Waters, Vol. 2, Issue 1, Mar  2019, Pages 1-24; DOI: 10.31058/j.water.2019.11001 10.31058/j.water.2019.11001

Assessment of Residential Water Demand and Spatial Distribution in Cities in the West African Sahel: Jalingo, Taraba State, Nigeria in Perspective

Waters, Vol. 2, Issue 1, Mar  2019, Pages 1-24.

DOI: 10.31058/j.water.2019.11001

Joshua Ma’Aku Mark 1,2 , Ojeh Vincent Nduka 1* , Olajire Olabanji 2

1 Department of Geography, Taraba State University, Jalingo, Nigeria

2 African Regional Centre for Space Science and Technology-in-English and Centre for Space Research Applications, Federal University of Technology, Akure, Nigeria

Received: 21 October 2018; Accepted: 25 February 2019; Published: 4 April 2019

Full-Text HTML | Download PDF | Views 117 | Download 70


In the face of a growing demand for portable water catalyzed by population and rapid urbanization, there exist a precarious imbalance between water availability and accessibility by the populace. This study seeks to assess residential water demand and distribution as it relates to urban population change in Jalingo, Taraba State Mapping of the existing water supply network was achieved through Geo-referencing and digitization of scanned map obtained from Jalingo Water Agency; Landsat image of 1986, 2001 and 2016 were used for land use land cover classification and change detection analysis adopted to provide insight into spatio-temporal variation in urban extent; population data obtained from National Population Commission was used to analyze population trend  and density analysis; using simple regression analysis, the relationship between urban population change and water demand was established; and weighted overlay analysis (WOA) which incorporated elevation and the various land use and cover classes was adopted to identify suitable areas for siting proposed buffer stations and new service areas for water supply facilities within the study area. The results reveal that the population of Jalingo stands 159,950 with a growth rate of 3.2% coupled with spatial variation in density ranging from 10-80 people per km2 both in the core and peripheral areas. Using built-up area as an indicator of urban change, the associated urban expansion rate from 1986 to 2016 stands at 23%. The increase in population also correlated strongly with water demand (p-value<0.05) and indicates that water demand may outweigh supply at the current coverage of water distribution facilities. Furthermore, demand was projected to be about 7.9 billion cubic meters by 2031.  These therefore creates the need for optimization which proposed more buffer stations and facility expansion with a view to enhancing sustainable planning and management of residential water consumption and distribution in the study area.


Residential Water Demand, Spatial Distribution of Water, West African Sahel, Weighted overlay Analysis, Population, Jalingo, Nigeria


© 2017 by the authors. Licensee International Technology and Science Press Limited. This article is an open access article distributed under the terms and conditions of the Creative Commons Attribution (CC BY) License, which permits unrestricted use, distribution, and reproduction in any medium, provided the original work is properly cited.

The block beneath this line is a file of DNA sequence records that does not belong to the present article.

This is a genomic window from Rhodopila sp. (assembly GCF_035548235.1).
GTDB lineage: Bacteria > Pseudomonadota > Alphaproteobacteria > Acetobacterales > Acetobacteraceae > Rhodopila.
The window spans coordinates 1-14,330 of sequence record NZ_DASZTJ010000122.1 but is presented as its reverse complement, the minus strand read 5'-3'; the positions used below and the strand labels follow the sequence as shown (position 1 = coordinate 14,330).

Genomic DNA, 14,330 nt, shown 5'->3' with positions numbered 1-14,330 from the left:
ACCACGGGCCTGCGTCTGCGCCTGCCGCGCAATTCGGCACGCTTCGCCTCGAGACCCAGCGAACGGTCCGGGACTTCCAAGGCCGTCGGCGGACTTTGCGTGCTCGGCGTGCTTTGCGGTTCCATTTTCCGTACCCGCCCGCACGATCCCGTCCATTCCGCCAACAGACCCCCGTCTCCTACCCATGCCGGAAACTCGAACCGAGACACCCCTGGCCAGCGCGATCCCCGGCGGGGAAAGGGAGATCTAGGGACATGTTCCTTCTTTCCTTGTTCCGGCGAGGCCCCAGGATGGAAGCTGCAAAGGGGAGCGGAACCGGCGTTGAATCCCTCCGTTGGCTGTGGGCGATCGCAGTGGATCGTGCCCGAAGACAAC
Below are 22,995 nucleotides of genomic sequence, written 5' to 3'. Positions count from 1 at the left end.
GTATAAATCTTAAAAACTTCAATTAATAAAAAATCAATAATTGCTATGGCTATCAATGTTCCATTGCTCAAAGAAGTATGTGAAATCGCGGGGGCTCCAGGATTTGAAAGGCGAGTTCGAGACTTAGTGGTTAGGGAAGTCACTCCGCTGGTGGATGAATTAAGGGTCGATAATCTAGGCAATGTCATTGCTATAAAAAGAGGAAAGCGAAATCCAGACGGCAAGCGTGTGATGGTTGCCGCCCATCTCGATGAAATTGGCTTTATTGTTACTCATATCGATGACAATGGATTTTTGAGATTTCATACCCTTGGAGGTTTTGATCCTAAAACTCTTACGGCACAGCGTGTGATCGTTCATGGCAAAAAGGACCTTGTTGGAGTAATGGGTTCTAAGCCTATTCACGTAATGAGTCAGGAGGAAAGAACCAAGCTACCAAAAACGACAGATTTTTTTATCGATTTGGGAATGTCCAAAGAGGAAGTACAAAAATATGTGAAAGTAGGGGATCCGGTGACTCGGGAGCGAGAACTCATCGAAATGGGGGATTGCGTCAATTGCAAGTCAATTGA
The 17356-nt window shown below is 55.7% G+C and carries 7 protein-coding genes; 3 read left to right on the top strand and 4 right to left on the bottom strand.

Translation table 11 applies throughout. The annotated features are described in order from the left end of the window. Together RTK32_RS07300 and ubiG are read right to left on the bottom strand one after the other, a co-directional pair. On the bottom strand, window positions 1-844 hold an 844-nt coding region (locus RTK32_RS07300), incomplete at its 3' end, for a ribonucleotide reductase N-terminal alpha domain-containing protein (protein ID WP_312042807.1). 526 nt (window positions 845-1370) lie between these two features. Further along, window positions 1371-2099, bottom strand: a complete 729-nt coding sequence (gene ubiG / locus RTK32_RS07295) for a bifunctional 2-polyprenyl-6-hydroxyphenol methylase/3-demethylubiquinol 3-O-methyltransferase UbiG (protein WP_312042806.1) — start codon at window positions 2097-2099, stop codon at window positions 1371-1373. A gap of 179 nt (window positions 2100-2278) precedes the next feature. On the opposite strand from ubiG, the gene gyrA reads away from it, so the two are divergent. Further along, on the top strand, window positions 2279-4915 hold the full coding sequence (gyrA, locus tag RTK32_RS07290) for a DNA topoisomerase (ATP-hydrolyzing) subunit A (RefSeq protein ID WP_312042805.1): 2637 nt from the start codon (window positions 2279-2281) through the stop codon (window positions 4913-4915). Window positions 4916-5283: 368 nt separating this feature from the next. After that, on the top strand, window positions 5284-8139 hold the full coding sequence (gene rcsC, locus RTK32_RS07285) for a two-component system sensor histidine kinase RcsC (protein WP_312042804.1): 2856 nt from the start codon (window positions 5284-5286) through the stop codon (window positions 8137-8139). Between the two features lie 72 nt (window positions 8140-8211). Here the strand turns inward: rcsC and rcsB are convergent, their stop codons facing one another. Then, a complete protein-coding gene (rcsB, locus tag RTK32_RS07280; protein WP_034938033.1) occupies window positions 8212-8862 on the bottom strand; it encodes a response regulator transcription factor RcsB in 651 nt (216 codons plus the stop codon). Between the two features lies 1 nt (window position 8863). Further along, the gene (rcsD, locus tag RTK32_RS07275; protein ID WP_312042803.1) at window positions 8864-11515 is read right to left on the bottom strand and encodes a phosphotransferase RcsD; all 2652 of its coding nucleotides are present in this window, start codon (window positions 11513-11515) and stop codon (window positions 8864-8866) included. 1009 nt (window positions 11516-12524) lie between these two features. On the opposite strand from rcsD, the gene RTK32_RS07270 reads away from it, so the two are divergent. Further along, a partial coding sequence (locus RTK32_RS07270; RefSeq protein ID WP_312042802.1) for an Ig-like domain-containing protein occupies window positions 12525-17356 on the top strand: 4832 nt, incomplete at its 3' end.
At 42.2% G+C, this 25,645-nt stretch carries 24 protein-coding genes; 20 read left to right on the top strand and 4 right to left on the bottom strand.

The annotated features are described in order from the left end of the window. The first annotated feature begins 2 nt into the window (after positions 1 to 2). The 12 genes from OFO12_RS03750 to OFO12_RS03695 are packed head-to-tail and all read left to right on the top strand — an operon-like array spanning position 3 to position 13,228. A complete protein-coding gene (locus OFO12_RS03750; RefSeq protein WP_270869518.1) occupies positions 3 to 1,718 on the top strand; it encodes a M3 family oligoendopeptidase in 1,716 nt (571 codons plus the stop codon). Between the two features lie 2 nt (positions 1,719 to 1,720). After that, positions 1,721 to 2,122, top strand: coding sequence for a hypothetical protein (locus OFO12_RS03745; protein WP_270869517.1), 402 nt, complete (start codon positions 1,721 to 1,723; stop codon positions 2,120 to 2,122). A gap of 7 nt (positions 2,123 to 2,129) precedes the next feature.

[1] Vipinkumar, G.Y.; Darshan, M.; Sahita I.W. To assess the prevailing Water Distribution Network using EPANET. International Research Journal of Engineering and Technology, 2015, 2(8), 777-781.
[2] Wafula, P.; Ngigi, T.; Dave, S.; Khan, A.; Kamble, Y.; Dabholkar, V.; Damle, S.; Dayana, P.M.; Adline, S.D.; Abdullah, M.; Othman, M. GIS-based analysis of supply and forecasting piped water demand in Nairobi. Int. J. Eng. Sci. Invent, 2015, 4, 1-11.
[3] Grafton, Q., Daniell, K.A., Nauges, C., Rinaudo, J.-D., Chan, N.W.W. (Eds.). Understanding and Managing Urban Water in Transition. Global Issues in Water Policy, Springer Netherlands, 2015, 15, DOI: 10.1007/978-94-017-9801-3. ISBN 978-94-017-9801-3
[4] Corey, J. A. B.; Barry W. B. Human population reduction is not a quick fix for environmental problems. Proceedings of the National Academy of Sciences of the United States of America. Current Issue. 2014, 111(46), 1-9.
[5] United Nations World Water Assessment Programme. Water for A Sustainable World Report: UNESCO. Paris: 2015, The United Nations World Water Development.
[6] Population Action International (PAI). Why Population Matters to water resources. Washington, DC: Population Action International, 2015
[7] United Nations Population Division. World Urbanization Prospect: The 2009 Revision. UN Population Division. United Nations Conference on Human Settlements (UNCHS). 2010, New York.
[8] United Nations Center for Human settlements. Cities in globalizing world: Global report on human settlement 2001. Routlede, 2001
[9] UN Water and FAO. Coping with water scarcity: challenge of the 21st Century United Nations Populations Fund, State of The World’s Population. 2007, UNFPA Annual Report.
[10] Shadananan, N. Challenges in Urban Water Management in A Changing Environment : Case Study From A Growing Tropical City Nansen Environmental Research Centre India. 2010, Environmental Research, 1-2.
[11] Daramola, A.; Ibem, E. O. Urban Environmental Problems in Nigeria; Implications for Sustainable Development. Journal of Sustainable Development in Africa, 2010, 12(1), 124-145.
[12] Cordon, C.P. System Theories: An Overview of Various System Theories and Its Application in Healthcare. American Journal of Systems Science, 2013, 2(1), 13-22, DOI: 10.5923/j.ajss.20130201.03.
[13] Hart, A. Water Demand-Supply Gap Rise. Water News, 2009, Policy and Politics Circle of Blue.
[14] Closas, A.; Schuring, M.; Rodriguez, D. Integrated urban water management: lessons and recommendations from regional experiences in Latin America, Central Asia, and Africa. Water partnership program case profile. 2013, no. WPP 1.Washington, DC: The World Bank Group